Even from up above, you can see that the stretch of white beach is so pristine, right?
Here are some photos showing how clean the water is now. These below were taken in Willy’s Rock:
These below were taken in Angol Beach, beyond Station 3.
These below were taken in Station 2:
Such a huge difference from before, right?
These below were taken at the end of Station 1, where I told you some establishments were closed down, most probably for not having a proper sewage treatment facility. And so, whatever trash they have there, is still probably polluting the water, hence, the existence still of the algal bloom, although it doesn’t look as bad as before.
So aside from Boracay’s beach being mostly clean now and its waters being clear, clean and algae-free for the most part, here are some other things you need to know —
BORACAY DO’S AND DON’TS
- Dispose your garbage properly. There are trash bins everywhere for biodegradable and non-biodegradable materials.
- Smoke on the designated Smoking Areas only.
- Avoid using single-use plastic bags. Instead, use an eco bag. We experienced this first-hand when we did our groceries at Budget Mart in D’Mall and Save More in City Mall. Both times, we were forced to buy eco bags because we forgot to bring our own.
- Use public restroom, toilet and lavatory.
- All establishments maintain the cleanliness on their respective areas
- Litter on the beach and in other public areas.
- Smoke on the beach and in other public areas.
- Extract or collect sand and pebbles in beach areas.
- Carry/clutch glass bottles of any beverages in the beach areas. I actually saw a commotion one night while we were dining in Calypso. Apparently, a foreign guy was carrying a bottle of alcohol by the beach and he got reprimanded to his embarrassment and frustration.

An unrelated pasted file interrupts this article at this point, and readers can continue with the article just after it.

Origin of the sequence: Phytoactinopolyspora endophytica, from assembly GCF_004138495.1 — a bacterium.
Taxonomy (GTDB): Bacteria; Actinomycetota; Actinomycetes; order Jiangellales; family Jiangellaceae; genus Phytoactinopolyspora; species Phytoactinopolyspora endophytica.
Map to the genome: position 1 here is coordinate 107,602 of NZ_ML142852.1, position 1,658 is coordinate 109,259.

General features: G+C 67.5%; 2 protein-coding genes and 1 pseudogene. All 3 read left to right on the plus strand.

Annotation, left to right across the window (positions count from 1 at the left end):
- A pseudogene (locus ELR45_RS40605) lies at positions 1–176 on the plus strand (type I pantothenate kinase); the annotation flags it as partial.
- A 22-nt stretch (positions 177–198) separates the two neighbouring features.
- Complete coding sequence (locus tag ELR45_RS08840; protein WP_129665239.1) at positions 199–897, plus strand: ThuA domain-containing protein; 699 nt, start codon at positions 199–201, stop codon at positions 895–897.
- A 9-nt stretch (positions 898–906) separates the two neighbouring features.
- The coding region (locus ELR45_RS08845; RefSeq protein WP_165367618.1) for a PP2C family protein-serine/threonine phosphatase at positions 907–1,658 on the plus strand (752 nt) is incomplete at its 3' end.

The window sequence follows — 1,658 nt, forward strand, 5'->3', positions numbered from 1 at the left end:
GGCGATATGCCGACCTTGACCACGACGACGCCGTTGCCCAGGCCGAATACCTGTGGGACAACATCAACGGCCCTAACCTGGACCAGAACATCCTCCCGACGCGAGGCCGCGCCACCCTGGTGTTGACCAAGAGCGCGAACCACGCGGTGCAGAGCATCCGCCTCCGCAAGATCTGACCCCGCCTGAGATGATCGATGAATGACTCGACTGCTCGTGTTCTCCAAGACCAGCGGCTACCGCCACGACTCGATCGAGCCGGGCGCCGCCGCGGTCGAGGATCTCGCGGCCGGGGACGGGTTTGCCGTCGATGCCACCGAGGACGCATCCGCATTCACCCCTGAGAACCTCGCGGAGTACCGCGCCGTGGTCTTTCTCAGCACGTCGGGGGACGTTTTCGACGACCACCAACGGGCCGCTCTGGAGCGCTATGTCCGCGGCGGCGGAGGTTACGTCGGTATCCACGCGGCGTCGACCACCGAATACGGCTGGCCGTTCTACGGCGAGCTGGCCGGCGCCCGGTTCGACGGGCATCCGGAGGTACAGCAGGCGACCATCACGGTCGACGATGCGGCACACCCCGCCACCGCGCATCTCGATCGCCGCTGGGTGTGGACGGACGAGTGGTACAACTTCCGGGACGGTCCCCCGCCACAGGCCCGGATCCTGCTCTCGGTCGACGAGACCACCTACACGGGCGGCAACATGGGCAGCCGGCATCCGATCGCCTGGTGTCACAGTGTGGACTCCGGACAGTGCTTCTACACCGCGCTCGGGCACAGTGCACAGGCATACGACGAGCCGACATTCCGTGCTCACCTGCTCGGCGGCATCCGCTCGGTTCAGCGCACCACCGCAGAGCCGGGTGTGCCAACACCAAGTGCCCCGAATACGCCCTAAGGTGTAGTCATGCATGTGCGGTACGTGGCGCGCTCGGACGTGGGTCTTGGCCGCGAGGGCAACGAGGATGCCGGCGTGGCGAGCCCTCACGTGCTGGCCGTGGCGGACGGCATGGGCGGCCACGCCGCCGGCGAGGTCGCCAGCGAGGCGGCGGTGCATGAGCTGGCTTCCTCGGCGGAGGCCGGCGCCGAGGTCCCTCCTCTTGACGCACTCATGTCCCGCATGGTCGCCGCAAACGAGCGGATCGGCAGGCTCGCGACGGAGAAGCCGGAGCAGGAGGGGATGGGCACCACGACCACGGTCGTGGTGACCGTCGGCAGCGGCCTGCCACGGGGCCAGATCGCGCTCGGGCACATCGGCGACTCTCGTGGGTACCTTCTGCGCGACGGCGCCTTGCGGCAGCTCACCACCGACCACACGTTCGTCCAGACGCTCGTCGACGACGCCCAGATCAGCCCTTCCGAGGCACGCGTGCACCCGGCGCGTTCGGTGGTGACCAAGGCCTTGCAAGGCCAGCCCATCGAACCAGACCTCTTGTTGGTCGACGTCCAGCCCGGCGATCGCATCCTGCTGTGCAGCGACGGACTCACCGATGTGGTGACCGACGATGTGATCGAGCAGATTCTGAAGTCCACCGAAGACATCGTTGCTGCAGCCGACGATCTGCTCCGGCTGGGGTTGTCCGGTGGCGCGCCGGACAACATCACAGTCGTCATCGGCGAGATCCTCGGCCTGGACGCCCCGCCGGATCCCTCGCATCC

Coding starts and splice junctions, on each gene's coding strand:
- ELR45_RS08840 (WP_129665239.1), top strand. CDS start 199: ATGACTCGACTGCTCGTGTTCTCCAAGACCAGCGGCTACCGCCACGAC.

- Urinate and or defecate in any public place.
Violators will be fined up to P2,500 or 30-day imprisonment.
OTHER THINGS TO NOTE
Based on our own experience during our recent two-week stay in Boracay, let me share with you the following things which will be useful for you should you decide to visit Boracay soon:
WHERE TO STAY? HERE’S AN UPDATED LIST OF AUTHORIZED AND ACCREDITED HOTELS FOR 2019
There’s a list of establishments operating in Boracay who are allowed to accept guests and tourists, right? Let me share with you this list below (taken from https://www.myboracayguide.com/info/en/boracay-opening-2019-6240.html):
CAN I STAY AT NON-ACCREDITED LODGING PLACE?
But what if you want to stay somewhere that is not included in that list yet like what happened to us? The usual cheap Boracay accommodation (Bonueva Homes) I go to has already complied with the LGU but the processing of their DENR requirements was still ongoing at that time so I thought we’d be forced to stay in one of the accredited hotels (which is beyond our planned budget because of the more expensive rates nowadays after Boracay’s cleanup.) It turns out, the family who owns Bonueva Homes are Boracay residents too. And local tourists can stay with residents provided that the resident will pick them up at the Caticlan Jetty Port. So what they did was their son picked us up at the Caticlan Jetty Port, and after we paid for all the fees (environmental fee, boat fare, terminal fee), he was the one who filled out the forms for us at Caticlan Jetty Port which is a requirement for all tourists coming to the island. He rode a different boat from us though. He rode a boat for Boracay residents, while we rode a passenger boat for tourists (we chose Oyster Ferry instead of the usual wooden ferry). And every time someone would ask us where do we stay, we’d just respond, “We’re staying with a resident.” And as it turns out, it seemed like we were their only guests at that time. Maybe it was because they haven’t really marketed their establishment again. I’m just glad that we were able to contact them and they gave us a very good rate once again (only P750/night) for an aircon room with a double bed, hot and cold shower, cable TV, toiletries, table and chair (plus another extra table), free wifi, inclusive of change in bed sheets and towels every few days, water heater for drinking water, free use of kitchen and dining ware and free use of extra mouse for my computer (coz mine got busted). Below are the photos of the room we rented for cheap. And the best part, they are just 50 steps away from the beach! You can read about my 2017 blog post about them here: https://momtraneur.com/2017/03/08/bonueva-home-guesthouse-boracay-cheap-room/